New statistics delivered to county commissioners show the tax digest fell by a whopping 13.4 percent, almost 2 percent higher than originally estimated just last week.
It means the average value of a house in DeKalb County has actually decreased by about $33,000 in one year, said DeKalbs Chief Operating Officer Richard Stogner.
It also means DeKalb County is now facing a budget shortfall of between $40 million and $45 million, higher than the $25 million estimated last week.
You are going to have to raise taxes, Stogner told Channel 2s Richard Elliot. No ifs about it. The question is how much are you going to have to raise taxes and how much are you going to have to cut.
Stogner gave commissioners the grim news at the Budget and Finance Committee meeting Tuesday afternoon. Some commissioners didnt think CEO Burrell Ellis had a strong enough plan to cut services, cut jobs and utilize outsourcing to help reduce that budget shortfall. Commissioners Lee May and Elaine Boyer criticized the plans as relying too heavily on tax increases and not enough on budget cuts.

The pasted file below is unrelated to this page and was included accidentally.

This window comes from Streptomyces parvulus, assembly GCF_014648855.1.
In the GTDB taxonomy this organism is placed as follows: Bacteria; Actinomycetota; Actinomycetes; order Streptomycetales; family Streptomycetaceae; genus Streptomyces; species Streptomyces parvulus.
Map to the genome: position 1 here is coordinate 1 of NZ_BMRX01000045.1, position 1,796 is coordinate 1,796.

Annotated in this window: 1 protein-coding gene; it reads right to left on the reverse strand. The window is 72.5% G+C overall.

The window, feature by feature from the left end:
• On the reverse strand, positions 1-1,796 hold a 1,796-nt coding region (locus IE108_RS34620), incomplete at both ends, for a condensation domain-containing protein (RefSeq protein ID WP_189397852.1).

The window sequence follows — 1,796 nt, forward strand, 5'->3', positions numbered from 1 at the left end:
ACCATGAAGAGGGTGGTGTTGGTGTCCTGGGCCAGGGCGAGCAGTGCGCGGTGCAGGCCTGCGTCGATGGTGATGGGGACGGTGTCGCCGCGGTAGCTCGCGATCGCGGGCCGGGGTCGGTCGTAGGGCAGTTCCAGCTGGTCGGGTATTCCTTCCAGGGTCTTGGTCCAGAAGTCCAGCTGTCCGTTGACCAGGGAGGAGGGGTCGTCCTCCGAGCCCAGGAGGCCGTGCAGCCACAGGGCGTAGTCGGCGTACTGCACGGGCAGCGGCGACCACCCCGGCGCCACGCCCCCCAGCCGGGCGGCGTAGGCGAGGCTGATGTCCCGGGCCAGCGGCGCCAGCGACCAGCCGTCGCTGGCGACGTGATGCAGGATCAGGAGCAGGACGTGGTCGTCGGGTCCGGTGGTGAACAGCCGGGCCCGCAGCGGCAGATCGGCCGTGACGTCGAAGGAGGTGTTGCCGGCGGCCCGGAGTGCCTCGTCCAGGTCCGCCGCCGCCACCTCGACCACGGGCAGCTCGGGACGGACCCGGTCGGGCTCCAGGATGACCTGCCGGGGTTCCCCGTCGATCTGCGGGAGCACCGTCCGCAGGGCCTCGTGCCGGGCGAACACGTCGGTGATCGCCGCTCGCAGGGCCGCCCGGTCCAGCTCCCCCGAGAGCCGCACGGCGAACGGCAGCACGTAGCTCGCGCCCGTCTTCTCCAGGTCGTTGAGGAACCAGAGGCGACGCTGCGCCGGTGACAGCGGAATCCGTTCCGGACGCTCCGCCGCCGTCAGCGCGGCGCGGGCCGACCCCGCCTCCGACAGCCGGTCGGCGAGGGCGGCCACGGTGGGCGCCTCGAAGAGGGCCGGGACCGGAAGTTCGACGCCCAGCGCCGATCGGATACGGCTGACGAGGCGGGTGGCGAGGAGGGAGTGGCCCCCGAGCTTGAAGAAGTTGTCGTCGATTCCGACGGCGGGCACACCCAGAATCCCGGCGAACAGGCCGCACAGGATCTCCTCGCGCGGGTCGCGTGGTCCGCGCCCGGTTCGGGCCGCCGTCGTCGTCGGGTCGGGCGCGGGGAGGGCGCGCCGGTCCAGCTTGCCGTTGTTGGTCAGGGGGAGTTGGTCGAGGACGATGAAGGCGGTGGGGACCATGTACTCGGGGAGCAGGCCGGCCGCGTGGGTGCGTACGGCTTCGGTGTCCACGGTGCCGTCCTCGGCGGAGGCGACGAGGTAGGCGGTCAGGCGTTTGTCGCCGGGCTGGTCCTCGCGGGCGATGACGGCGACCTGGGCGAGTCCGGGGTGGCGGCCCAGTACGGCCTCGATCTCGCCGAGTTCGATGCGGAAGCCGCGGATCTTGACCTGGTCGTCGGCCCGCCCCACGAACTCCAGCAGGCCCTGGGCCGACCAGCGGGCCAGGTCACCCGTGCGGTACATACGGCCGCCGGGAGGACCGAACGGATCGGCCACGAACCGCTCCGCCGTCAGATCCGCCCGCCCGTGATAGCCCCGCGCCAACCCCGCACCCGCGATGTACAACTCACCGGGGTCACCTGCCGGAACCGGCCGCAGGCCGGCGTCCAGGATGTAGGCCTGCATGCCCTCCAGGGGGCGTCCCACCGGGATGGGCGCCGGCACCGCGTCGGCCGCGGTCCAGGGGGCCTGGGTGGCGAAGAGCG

But Stogner defended the CEOs plan and said theres only so much non-essential services they can cut before they start cutting into essential things like public safety.
To a certain extent, we are not like a business, said Stogner. If we say were losing money, we cant just shut down that operation. We cant just shut down the jail. We cant just shut the courts down. We cant shut the police down. We cant shut down the fire department.
Stogner did say everything is back on the table as far as budget cuts, including he said, employee furloughs.